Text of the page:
Signatories of the declaration dismiss policy-makers claim that sustainability standards for bioenergy can mitigate potential negative impacts. Helena Paul from Econexus in the UK  states: “Standards and certification cannot address the fundamental issues of the scale of demand, and the scale of exploitation. Instead, certification helps to legitimise the destructive and exploitative practices by providing false reassurances. No regulatory body exists in the EU or elsewhere which has the capacity to verify, audit and sanction bioenergy supply chains.”
The EU is provoking a global expansion in industrial bioenergy use and the rapid development and expansion of a global trade in biofuels and wood-based bioenergy. Of all energy classed as renewable in the EU in 2012, bioenergy and ‘waste’ accounted for around two-thirds.
By including bioenergy in renewable energy targets, the EU is promoting direct and indirect subsidies for it, claiming that it is a sustainable alternative to fossil fuels. But according to the International Energy Agency, renewable energy is “energy derived from natural processes (e.g. sunlight and wind) that are replenished at a faster rate than they are consumed”. Bioenergy does not meet this definition as there is no guarantee that all biomass that is burned is replenished, and it is never replenished “at a faster rate” than it is consumed. Moreover, large-scale bioenergy is far from sustainable, as it relies on a major expansion of industrial agriculture, of monoculture tree plantations, and of industrial logging. These industrial activities deplete and pollute soils and water, destroy forests, grasslands and wetlands, and destroy the livelihoods of workers, farmers, Indigenous Peoples and other communities, particularly in the global South.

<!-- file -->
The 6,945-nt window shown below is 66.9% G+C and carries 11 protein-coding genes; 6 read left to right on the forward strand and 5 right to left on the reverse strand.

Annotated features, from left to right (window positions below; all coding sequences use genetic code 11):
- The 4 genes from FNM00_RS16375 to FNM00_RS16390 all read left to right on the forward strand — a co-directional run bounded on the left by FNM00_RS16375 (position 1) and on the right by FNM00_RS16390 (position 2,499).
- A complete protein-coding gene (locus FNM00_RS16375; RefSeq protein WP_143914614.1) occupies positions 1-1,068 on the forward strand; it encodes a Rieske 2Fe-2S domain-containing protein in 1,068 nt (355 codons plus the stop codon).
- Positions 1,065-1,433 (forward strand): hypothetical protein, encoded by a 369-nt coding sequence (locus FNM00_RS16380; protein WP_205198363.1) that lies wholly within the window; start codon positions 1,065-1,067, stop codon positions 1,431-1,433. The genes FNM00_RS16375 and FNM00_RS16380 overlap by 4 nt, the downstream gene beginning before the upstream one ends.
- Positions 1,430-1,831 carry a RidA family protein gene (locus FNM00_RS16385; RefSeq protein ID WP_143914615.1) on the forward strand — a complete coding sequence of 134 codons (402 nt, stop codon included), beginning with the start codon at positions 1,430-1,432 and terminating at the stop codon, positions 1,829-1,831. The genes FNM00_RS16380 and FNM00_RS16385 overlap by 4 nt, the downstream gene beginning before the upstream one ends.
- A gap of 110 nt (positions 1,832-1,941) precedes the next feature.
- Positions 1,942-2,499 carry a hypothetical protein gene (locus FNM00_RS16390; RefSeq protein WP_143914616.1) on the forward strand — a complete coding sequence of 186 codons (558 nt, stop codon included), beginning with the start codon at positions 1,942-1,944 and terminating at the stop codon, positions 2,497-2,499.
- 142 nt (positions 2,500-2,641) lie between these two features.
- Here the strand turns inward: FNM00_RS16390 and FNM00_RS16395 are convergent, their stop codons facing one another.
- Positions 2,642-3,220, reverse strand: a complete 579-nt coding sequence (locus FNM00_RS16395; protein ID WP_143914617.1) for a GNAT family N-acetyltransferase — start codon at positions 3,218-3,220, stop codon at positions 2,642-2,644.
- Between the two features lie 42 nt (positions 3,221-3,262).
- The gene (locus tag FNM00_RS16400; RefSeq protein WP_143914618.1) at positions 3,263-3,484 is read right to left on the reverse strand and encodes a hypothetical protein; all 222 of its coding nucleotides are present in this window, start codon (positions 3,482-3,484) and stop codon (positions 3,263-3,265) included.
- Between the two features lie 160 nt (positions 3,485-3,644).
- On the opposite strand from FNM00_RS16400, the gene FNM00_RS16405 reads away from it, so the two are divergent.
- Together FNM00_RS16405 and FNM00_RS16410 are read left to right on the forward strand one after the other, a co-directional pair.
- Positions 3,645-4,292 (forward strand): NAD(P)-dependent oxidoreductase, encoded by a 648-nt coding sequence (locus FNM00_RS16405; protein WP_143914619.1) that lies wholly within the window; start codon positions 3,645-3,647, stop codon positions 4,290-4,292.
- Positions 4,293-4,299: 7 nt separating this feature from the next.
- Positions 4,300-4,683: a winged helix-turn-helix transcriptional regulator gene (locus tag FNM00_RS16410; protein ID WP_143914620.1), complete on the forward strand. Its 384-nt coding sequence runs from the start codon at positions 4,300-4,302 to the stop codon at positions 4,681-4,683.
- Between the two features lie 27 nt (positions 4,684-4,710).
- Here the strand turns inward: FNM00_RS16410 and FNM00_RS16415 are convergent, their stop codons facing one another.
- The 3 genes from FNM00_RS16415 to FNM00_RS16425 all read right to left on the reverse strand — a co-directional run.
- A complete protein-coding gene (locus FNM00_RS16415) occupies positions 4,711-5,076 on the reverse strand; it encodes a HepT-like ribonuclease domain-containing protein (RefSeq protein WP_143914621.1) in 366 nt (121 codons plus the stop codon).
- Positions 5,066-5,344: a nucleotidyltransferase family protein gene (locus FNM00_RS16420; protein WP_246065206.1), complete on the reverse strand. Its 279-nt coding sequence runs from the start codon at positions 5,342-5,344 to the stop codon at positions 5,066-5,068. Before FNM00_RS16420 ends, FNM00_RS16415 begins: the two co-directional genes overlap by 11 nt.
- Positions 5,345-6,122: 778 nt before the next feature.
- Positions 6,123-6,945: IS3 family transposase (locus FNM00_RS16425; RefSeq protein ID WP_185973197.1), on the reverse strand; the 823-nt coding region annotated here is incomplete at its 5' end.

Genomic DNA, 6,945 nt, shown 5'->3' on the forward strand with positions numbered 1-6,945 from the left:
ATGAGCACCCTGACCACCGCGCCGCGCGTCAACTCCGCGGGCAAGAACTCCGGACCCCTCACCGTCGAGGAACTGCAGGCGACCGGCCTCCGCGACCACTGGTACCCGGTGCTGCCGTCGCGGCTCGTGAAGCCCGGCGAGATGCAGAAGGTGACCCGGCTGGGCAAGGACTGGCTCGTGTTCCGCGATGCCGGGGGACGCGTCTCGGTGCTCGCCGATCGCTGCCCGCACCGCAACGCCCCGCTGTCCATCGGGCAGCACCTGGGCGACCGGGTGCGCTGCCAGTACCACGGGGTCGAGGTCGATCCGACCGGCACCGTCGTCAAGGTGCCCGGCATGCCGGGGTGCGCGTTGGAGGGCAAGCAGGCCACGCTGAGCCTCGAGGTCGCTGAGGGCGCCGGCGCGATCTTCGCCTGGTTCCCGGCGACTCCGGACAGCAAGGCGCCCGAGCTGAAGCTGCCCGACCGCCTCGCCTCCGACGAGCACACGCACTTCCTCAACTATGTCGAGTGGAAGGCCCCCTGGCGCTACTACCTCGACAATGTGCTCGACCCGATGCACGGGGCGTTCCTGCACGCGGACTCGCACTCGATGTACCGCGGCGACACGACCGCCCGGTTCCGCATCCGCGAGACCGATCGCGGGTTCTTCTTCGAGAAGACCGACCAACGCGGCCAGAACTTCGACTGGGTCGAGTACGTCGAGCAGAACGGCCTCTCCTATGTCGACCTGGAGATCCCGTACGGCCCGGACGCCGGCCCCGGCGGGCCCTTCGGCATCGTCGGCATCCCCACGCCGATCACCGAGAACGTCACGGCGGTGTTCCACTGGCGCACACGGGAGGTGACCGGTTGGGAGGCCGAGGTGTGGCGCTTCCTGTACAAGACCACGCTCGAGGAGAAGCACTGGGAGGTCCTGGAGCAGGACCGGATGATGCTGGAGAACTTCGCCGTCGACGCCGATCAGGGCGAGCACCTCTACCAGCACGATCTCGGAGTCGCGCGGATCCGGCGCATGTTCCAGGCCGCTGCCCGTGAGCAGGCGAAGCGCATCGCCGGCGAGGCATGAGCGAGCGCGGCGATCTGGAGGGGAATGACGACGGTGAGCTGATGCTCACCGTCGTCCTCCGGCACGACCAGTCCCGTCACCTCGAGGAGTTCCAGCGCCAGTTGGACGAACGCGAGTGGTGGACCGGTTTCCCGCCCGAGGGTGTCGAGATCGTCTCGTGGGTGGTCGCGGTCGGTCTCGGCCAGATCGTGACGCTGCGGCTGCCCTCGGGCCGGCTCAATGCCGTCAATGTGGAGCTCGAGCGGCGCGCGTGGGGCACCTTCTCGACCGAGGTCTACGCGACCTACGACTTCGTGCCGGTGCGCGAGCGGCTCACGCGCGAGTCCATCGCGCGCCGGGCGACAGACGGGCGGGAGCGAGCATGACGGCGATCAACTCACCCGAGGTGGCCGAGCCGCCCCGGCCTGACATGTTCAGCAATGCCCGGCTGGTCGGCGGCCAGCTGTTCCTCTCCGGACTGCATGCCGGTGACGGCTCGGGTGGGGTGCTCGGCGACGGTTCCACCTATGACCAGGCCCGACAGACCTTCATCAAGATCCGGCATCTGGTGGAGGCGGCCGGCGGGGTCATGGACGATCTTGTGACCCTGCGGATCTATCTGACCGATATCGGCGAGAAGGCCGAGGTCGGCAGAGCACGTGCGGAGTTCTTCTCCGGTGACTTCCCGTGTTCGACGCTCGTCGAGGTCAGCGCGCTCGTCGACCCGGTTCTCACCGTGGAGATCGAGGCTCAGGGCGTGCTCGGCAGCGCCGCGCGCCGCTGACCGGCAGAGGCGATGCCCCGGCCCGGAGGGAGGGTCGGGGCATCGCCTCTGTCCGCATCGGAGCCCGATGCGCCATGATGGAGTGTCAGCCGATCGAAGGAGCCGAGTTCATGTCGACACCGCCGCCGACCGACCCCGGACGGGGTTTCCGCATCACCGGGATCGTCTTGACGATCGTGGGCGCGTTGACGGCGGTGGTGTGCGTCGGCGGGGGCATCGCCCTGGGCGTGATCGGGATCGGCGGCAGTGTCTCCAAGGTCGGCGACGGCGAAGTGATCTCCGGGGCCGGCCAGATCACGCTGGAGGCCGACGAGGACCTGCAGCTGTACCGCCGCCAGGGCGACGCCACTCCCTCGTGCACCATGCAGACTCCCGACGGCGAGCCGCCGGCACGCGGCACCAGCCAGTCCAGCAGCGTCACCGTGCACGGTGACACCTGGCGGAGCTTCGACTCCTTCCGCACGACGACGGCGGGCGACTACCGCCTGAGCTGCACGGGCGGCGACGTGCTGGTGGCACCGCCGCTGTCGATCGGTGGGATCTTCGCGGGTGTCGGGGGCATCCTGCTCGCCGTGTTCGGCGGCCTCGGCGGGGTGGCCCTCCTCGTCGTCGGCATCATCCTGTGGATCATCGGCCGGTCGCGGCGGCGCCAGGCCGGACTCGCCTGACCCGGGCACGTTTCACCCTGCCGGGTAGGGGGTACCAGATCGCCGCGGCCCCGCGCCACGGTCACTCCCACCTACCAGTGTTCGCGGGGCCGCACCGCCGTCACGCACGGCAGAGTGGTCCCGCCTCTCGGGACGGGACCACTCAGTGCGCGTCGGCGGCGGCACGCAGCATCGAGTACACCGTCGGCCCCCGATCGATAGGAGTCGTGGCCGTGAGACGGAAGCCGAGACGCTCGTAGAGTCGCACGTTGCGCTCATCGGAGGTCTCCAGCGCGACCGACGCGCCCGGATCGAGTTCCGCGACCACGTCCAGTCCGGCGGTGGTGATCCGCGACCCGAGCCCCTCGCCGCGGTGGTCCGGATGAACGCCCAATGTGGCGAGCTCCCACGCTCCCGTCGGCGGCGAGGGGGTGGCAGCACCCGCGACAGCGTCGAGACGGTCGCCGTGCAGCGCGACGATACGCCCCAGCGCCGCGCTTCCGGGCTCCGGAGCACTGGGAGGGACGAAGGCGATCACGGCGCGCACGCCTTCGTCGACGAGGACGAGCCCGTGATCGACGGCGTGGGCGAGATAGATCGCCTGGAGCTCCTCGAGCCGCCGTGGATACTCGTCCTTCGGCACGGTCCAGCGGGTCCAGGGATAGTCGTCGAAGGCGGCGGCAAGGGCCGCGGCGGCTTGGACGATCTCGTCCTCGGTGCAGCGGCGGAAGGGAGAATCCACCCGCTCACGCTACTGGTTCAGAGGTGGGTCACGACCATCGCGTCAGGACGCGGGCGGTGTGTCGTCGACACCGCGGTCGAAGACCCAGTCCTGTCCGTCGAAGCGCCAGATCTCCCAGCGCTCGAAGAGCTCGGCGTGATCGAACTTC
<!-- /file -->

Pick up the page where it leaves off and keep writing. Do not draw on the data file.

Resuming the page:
The EU claims to have a very ambitious climate policy and emission reduction targets. But this claim is built on the false premise that large-scale bioenergy is inherently carbon neutral, or at least “low carbon”. A growing body of evidence, however, shows that, especially when bioenergy is produced and used on a large scale, it tends to increase rather than decrease carbon emissions when compared to fossil fuels.
Many in the EU claim that the adverse environmental and climatic impacts of large-scale bioenergy can be avoided through the application of sustainability standards. However, standards applied to individual batches of ‘raw material’ cannot address an issue that is inherently one of scale: the very scale of industrial bioenergy is a problem in itself. Standards and certification schemes are applied only to specific loads of biomass or biofuel, and have no impact on overall scale and expansion. On the contrary, they may add to the problem by legitimising large-scale bioenergy use in the eyes of the public. Furthermore, as the Volkswagen scandal has shown, standards and even regulations are ineffective without strict independent enforcement, yet existing biofuel standards and proposed ones for biomass rely entirely on self-regulation by companies and their chosen consultants.